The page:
The Queen's Speech is on Wednesday - but there is no majority in Parliament. Lord Heseltine speaks to Newsnight, plus news of Barclays fraud charges and the latest on Grenfell.
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For 60 years the Queen has been delivering her speech
at the opening of Parliament - but has she ever seen
A minority government, with no deal and a weakened leader.
How can the Government begin to set the agenda
Nine years on from the financial crash,
Barclays bankers face charges - is this a moment for major public
catharsis against those we thought untouchable?
And the printed press turning up the dial on Jeremy Corbyn.
Did the tabloid propaganda machine misfire, or has
We all have to recognise that we don't have a monopoly now.
We've got new forces, disruptive forces that
are fundamentally changing the media landscape.
There is something vaguely absurd about the prospect
Perhaps it was the dawning realisation that led to a stripping
down of the pomp and ceremony of tomorrow's Queen's Speech. Gone, we
now understand, will be elements usually reserved for such occasions.
Strangely appropriate, for a government having to moderate its
own ambition. The first Queen's Speech
after an election is traditionally a time to reassure the people
there is a steady hand. A sense of direction,
and a parliamentary agenda to be laid out -
the product of the nation's vote. We returned a minority government -
with as yet no DUP deal - We are revisiting questions
about the decisions taken a year ago And we have emerged
from the horrific events of recent Our political editor
Nick Watt is here for us. We're going to start with the deal,
or no Deal, with the DUP? The mood music between them did not look
great today. At Stormont, the DUP said the Tories mustn't take them
for granted. It feels to me there will be a version of the supply am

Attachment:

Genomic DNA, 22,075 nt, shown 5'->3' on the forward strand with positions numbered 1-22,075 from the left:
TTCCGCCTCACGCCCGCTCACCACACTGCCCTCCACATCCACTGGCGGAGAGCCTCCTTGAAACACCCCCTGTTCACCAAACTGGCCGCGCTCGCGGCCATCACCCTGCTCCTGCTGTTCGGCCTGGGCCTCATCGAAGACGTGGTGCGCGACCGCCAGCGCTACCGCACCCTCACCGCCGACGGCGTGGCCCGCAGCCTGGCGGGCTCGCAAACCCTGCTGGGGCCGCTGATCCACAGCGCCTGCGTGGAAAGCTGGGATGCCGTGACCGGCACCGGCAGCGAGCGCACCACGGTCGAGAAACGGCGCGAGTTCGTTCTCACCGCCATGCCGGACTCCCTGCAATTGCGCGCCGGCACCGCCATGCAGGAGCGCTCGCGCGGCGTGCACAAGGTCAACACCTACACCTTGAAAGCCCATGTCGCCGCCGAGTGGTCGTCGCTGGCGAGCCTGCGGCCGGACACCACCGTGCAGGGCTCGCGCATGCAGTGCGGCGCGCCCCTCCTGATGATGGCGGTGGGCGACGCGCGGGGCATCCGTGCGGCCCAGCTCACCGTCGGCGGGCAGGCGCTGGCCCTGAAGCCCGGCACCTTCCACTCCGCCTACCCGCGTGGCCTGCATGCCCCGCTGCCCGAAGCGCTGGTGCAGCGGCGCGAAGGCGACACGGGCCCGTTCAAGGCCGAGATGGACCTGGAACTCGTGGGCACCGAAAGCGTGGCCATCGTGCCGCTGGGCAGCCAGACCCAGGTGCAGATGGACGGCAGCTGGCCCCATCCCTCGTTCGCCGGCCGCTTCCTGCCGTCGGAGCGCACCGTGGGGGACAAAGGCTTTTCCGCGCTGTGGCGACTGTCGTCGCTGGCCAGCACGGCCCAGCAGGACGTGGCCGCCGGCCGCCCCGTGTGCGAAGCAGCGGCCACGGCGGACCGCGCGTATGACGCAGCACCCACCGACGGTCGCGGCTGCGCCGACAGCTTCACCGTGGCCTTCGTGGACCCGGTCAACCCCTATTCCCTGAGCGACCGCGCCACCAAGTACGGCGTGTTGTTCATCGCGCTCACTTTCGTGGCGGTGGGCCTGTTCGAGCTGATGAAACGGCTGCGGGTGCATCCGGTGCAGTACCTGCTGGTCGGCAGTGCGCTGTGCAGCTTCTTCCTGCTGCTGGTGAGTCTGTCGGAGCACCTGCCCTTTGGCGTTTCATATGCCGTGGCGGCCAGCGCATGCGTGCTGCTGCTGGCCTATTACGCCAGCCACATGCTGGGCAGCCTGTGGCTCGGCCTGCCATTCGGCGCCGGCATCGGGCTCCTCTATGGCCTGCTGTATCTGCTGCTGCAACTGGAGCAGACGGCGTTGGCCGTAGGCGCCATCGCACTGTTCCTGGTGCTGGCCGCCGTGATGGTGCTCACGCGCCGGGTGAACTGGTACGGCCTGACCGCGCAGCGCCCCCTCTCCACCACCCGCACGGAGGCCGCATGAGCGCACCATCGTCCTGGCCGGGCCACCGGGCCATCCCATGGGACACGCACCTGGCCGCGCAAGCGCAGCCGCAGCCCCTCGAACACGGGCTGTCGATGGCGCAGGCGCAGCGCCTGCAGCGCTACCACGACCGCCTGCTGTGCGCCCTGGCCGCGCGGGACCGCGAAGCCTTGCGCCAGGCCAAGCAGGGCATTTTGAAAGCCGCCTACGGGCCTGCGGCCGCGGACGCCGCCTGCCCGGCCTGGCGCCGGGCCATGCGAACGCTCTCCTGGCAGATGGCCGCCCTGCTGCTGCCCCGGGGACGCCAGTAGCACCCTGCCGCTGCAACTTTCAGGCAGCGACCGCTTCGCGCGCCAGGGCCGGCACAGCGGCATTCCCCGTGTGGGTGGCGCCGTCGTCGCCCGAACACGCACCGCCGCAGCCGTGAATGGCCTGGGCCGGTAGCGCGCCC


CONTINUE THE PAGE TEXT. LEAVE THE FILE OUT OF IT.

confident steel, that is not a full coalition, possibly on Thursday this
week. As I understand it, the DUP is looking at two core principles. In
the first instance, as Unionists, they would like to get games for the
United Kingdom as a whole. Maybe deep pension triple lock will
survive. In the second place, they want gains for Northern Ireland.
Crucially, they are saying this will not be for the DUP, they will be for
Northern Ireland as a whole, a big emphasis on building up and
improving what they describe as Northern Ireland's creaking
infrastructure. Where do you see us on Brexit? The numbers in parliament
after the election have moved in a mildly soft Brexit direction. I have
been speaking to senior Tories who believe they can stop the government
leaving the EU without a deal. They are saying that, if such a scenario
is looming, they would be able to pass, they would have the numbers to
pass, a very simple amendment to the Repeal Bill, the measure that will
convert the body of all EU law into UK law, before the UK decides which
bits it wants to get rid of. That amendment would, very simply, they
say, cancelled the repeal of the 1972 European Communities Act, which
provided the lawful basis for our accession into the EEC, which then